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Soft starter selection

Guest Anonymous

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Soft starters are given a number of different ratings by different manufacturers. At this stage, there is no real consistancy.

Some manufacturers rate for heavy duty starts as standard and you can use their ratings on almost any application, while others rate for very light duty starts and you need to goo to larger model sizes for heavier duty starts. This enables them to supply a lower cost starter for easy start applications such as pumping.


To select a starter for an application, you need to determine the functionality that you require, and there is a vast range of offerings, and you need to determine the starting duty.


The driven load determines the required start torque and start time. A High inertia load is going to require quite a lot of torque for a long time to get to full speed.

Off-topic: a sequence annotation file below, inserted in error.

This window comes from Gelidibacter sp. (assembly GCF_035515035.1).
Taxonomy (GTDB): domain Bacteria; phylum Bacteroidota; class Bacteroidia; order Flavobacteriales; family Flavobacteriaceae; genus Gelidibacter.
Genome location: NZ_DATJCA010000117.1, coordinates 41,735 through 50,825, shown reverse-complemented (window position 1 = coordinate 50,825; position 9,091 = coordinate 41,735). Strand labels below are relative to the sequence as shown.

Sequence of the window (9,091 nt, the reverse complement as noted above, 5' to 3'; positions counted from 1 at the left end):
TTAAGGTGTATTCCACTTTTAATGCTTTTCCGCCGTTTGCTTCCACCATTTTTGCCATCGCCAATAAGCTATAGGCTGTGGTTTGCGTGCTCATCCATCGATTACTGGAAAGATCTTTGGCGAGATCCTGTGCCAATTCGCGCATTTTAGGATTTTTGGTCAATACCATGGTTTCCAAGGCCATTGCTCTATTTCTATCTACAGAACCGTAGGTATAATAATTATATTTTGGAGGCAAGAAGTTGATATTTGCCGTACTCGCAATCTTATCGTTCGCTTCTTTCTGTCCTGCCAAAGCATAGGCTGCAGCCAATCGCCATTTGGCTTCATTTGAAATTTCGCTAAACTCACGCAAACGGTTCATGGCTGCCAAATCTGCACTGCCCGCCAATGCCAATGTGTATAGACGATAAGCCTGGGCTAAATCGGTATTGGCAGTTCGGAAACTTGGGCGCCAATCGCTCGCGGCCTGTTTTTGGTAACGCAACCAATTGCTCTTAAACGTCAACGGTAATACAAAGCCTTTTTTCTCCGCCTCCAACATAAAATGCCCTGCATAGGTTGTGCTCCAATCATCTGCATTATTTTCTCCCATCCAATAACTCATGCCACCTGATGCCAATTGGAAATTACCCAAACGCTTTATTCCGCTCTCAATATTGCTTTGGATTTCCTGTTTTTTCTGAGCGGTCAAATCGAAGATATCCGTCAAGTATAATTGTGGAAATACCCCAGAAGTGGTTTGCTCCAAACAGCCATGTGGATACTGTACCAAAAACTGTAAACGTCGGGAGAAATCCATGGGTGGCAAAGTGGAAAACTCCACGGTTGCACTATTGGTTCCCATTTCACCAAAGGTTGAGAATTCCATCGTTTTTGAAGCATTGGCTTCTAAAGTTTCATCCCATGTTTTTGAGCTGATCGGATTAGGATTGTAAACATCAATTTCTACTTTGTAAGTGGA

The motor design then determines the starting current to develop that torque and there are big variations in motor starting characteristics.

There are pages on this web site going into more detail on this.

Once you have determined the start current and time, you can select a starter for that duty, or, you can select a heavy duty rated starter for any application. The only disadvantage with using the heavy duty rating under all conditions, is the cost. It will have larger SCRs and heatsinks and will cost more.


If you provide us with more details of the driven load, we can make better suggestions.


Best regards,

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